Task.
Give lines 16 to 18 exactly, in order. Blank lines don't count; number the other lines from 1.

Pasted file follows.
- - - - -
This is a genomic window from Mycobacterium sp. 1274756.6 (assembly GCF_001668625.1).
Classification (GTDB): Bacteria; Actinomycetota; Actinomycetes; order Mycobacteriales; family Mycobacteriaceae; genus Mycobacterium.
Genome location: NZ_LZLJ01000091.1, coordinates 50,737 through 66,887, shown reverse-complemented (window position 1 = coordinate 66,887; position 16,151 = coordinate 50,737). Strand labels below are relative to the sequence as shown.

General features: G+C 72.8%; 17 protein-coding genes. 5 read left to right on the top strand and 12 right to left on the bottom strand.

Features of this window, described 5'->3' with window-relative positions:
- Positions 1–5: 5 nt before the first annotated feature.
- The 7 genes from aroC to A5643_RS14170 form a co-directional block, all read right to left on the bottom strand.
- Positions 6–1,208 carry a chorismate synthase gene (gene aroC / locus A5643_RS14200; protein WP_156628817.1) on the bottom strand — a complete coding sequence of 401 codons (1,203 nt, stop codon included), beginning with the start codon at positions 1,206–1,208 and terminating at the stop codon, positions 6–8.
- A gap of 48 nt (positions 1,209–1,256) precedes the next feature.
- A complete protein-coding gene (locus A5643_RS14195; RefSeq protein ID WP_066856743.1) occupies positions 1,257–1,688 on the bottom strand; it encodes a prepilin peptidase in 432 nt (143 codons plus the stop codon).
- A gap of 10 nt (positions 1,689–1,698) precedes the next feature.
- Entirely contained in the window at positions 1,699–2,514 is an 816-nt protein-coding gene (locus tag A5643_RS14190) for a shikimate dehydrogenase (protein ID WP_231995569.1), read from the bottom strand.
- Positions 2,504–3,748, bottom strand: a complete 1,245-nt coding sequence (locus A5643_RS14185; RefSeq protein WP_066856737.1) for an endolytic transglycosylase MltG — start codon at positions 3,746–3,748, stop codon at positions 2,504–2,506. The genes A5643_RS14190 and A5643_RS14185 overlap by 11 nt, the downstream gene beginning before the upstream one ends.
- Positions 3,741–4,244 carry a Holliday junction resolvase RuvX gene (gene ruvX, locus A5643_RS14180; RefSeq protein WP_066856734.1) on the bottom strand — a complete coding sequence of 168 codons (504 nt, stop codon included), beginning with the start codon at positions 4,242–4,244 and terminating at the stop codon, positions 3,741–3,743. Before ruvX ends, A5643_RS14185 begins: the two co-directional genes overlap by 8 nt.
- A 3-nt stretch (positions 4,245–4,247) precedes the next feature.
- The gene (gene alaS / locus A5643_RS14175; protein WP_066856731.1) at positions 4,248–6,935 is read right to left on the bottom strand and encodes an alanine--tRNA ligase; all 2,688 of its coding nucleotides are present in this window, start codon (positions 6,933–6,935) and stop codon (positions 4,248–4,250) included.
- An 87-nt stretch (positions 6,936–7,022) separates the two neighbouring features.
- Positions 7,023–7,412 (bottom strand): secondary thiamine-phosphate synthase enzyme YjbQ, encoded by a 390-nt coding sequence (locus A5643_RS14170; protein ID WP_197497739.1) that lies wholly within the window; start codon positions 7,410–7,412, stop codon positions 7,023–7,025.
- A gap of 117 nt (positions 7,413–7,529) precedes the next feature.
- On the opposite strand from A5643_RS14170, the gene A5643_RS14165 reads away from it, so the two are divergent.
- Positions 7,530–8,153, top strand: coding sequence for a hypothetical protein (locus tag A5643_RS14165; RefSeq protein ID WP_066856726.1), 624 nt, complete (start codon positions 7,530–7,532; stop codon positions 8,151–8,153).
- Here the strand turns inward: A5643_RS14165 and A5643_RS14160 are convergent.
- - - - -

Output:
- The gene (gene alaS / locus A5643_RS14175; protein WP_066856731.1) at positions 4,248–6,935 is read right to left on the bottom strand and encodes an alanine--tRNA ligase; all 2,688 of its coding nucleotides are present in this window, start codon (positions 6,933–6,935) and stop codon (positions 4,248–4,250) included.
- An 87-nt stretch (positions 6,936–7,022) separates the two neighbouring features.
- Positions 7,023–7,412 (bottom strand): secondary thiamine-phosphate synthase enzyme YjbQ, encoded by a 390-nt coding sequence (locus A5643_RS14170; protein ID WP_197497739.1) that lies wholly within the window; start codon positions 7,410–7,412, stop codon positions 7,023–7,025.